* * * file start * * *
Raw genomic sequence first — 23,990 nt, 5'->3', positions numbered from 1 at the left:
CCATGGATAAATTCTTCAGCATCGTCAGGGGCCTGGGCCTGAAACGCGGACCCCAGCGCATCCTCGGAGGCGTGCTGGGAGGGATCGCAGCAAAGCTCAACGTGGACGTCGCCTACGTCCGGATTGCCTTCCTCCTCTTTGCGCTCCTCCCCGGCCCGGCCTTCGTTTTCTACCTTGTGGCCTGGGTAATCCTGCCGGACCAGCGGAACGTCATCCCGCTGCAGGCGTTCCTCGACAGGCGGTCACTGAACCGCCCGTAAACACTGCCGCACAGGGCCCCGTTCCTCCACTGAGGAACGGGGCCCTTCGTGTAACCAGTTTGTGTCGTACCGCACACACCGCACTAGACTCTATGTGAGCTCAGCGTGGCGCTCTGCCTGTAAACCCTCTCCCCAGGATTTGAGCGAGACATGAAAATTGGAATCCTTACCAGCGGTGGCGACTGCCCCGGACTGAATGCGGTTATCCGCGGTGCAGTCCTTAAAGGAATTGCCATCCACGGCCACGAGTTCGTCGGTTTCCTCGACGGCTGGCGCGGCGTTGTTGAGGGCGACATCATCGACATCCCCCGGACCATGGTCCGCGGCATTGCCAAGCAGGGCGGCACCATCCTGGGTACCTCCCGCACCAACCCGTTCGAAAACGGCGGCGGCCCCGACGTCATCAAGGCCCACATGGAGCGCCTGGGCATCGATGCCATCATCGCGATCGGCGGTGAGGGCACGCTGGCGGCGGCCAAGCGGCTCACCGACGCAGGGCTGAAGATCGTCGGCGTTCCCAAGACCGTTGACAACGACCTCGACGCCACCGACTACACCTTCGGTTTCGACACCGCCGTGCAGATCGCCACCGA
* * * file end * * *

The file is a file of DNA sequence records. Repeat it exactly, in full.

Raw genomic sequence first — 23,990 nt, 5'->3', positions numbered from 1 at the left:
CCATGGATAAATTCTTCAGCATCGTCAGGGGCCTGGGCCTGAAACGCGGACCCCAGCGCATCCTCGGAGGCGTGCTGGGAGGGATCGCAGCAAAGCTCAACGTGGACGTCGCCTACGTCCGGATTGCCTTCCTCCTCTTTGCGCTCCTCCCCGGCCCGGCCTTCGTTTTCTACCTTGTGGCCTGGGTAATCCTGCCGGACCAGCGGAACGTCATCCCGCTGCAGGCGTTCCTCGACAGGCGGTCACTGAACCGCCCGTAAACACTGCCGCACAGGGCCCCGTTCCTCCACTGAGGAACGGGGCCCTTCGTGTAACCAGTTTGTGTCGTACCGCACACACCGCACTAGACTCTATGTGAGCTCAGCGTGGCGCTCTGCCTGTAAACCCTCTCCCCAGGATTTGAGCGAGACATGAAAATTGGAATCCTTACCAGCGGTGGCGACTGCCCCGGACTGAATGCGGTTATCCGCGGTGCAGTCCTTAAAGGAATTGCCATCCACGGCCACGAGTTCGTCGGTTTCCTCGACGGCTGGCGCGGCGTTGTTGAGGGCGACATCATCGACATCCCCCGGACCATGGTCCGCGGCATTGCCAAGCAGGGCGGCACCATCCTGGGTACCTCCCGCACCAACCCGTTCGAAAACGGCGGCGGCCCCGACGTCATCAAGGCCCACATGGAGCGCCTGGGCATCGATGCCATCATCGCGATCGGCGGTGAGGGCACGCTGGCGGCGGCCAAGCGGCTCACCGACGCAGGGCTGAAGATCGTCGGCGTTCCCAAGACCGTTGACAACGACCTCGACGCCACCGACTACACCTTCGGTTTCGACACCGCCGTGCAGATCGCCACCGA